Monday, July 6th, 2020
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Released in June 2020, original source for reference: LICAHDO
Enlarge this picture Many out-of-work garment workers are struggling to pay back unmanageable microloans, a joint briefing paper between CATU, CENTRAL and LICADHO has found.
Tens of thousands of garment workers in Cambodia will struggle to repay microfinance debts during work stoppages and factory suspensions caused by COVID-19, creating a mounting human rights crisis as they struggle to feed their families and hold onto their land under immense pressure from microfinance institutions (MFIs). Without immediate debt relief, many of these workers will resort to selling their land or their homes, eating less food or taking out even more loans to repay their debts.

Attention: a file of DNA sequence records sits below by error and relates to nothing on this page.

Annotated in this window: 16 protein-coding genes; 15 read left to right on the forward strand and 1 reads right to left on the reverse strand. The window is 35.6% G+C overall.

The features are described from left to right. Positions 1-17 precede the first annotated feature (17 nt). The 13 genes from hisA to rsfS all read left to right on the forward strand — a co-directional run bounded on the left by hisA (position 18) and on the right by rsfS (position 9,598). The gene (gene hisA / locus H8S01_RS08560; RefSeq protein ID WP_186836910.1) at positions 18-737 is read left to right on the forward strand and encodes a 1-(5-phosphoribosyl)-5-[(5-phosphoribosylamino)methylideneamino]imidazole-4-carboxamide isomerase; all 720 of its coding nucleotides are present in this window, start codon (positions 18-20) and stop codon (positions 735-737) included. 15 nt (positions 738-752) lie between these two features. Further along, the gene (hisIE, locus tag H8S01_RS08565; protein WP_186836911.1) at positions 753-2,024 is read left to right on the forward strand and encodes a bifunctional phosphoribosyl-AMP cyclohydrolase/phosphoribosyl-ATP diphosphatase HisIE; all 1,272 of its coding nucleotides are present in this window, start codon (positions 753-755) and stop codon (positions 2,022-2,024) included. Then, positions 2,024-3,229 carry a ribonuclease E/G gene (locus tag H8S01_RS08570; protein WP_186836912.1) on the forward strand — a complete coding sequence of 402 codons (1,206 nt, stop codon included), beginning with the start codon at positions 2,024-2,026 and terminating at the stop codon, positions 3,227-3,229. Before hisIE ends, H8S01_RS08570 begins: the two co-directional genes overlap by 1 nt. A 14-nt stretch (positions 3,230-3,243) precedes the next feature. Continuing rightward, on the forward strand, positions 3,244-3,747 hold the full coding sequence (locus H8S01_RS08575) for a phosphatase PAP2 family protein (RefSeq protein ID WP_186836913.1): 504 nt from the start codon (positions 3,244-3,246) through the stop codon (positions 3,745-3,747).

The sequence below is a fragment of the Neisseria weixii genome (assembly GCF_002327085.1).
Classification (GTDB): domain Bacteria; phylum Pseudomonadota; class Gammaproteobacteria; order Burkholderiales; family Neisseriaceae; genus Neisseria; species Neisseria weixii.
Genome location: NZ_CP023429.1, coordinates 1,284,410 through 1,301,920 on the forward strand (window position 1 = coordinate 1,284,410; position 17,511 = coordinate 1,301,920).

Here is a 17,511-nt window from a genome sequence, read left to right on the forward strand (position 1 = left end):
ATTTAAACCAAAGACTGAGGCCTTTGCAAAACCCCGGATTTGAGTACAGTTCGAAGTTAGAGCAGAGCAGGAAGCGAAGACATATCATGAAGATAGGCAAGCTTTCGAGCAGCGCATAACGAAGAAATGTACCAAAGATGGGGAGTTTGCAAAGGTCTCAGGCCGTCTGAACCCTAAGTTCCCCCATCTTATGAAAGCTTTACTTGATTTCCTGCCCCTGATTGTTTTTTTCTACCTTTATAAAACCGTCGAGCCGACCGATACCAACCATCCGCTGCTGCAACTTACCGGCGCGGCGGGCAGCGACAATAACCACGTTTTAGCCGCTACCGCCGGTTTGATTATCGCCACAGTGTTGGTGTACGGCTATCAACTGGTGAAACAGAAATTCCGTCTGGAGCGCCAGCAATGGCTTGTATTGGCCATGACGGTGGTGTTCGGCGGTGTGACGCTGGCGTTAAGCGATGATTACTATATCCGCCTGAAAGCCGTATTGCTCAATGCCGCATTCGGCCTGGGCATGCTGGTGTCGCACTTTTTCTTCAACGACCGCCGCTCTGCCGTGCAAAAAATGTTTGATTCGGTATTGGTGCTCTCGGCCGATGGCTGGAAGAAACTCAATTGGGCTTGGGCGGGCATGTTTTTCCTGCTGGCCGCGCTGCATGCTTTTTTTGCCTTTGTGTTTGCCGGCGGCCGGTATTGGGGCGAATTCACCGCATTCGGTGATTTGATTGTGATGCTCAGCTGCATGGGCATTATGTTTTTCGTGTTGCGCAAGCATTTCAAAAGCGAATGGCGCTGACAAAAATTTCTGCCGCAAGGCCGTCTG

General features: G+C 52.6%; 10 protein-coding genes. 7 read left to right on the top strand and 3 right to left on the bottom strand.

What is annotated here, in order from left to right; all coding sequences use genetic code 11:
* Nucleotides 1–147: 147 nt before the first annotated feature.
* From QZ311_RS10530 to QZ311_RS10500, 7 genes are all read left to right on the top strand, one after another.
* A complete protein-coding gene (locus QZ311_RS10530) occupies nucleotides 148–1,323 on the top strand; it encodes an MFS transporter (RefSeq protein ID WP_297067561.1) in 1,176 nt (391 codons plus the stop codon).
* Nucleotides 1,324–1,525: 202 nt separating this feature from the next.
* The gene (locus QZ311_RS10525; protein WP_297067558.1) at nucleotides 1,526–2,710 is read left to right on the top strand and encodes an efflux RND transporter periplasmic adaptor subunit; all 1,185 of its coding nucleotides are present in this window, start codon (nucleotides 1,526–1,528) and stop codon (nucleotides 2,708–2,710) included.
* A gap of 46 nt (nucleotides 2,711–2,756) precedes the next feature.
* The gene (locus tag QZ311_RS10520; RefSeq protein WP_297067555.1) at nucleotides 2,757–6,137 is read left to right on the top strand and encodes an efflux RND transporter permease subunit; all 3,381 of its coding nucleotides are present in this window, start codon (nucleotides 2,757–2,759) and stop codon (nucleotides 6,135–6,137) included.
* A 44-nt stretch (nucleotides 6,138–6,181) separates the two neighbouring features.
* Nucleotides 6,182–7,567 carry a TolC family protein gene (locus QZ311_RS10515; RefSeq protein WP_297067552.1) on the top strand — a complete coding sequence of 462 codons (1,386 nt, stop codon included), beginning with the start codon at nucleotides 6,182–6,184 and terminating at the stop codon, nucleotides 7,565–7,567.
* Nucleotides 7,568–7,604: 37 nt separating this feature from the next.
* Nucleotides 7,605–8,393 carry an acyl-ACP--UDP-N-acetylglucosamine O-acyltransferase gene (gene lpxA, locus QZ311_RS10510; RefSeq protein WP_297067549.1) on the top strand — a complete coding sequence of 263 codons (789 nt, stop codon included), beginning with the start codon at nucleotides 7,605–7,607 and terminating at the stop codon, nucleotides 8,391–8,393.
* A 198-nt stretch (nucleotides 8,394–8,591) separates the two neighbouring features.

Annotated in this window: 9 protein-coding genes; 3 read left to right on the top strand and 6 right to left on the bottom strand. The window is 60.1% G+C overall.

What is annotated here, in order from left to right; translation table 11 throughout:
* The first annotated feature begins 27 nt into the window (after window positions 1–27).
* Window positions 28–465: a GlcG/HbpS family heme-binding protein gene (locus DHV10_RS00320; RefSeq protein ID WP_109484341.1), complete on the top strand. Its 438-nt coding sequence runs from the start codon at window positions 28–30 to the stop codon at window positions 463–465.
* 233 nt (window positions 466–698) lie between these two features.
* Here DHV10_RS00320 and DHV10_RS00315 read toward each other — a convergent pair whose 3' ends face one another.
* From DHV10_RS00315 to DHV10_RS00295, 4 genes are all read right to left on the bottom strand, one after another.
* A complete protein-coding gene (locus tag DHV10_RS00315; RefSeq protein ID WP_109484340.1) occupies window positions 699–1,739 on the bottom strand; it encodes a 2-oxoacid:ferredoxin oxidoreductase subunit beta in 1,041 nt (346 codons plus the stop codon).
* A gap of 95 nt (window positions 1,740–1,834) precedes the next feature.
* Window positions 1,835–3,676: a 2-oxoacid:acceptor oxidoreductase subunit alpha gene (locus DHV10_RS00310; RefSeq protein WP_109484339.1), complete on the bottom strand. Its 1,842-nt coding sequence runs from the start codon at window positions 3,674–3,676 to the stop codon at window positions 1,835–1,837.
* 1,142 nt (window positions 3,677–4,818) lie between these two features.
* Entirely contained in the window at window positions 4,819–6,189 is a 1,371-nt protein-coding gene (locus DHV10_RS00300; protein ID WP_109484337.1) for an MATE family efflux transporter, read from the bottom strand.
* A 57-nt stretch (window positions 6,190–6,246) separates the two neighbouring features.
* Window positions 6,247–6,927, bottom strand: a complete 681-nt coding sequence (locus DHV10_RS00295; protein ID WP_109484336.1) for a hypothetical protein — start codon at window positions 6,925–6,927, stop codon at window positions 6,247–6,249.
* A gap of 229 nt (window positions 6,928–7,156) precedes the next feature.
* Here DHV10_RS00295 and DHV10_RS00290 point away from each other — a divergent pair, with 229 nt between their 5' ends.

In Worked to Debt, a joint briefing paper between the Cambodian Alliance of Trade Unions (CATU), the Center for Alliance of Labor and Human Rights (CENTRAL) and the Cambodian League for the Promotion and Defense of Human Rights (LICADHO), researchers surveyed more than 150 workers – most of them women – from three factories in Phnom Penh and Kampong Chhnang to investigate how workers were coping with their debts as hundreds of factories suspended operations as a result of the global pandemic.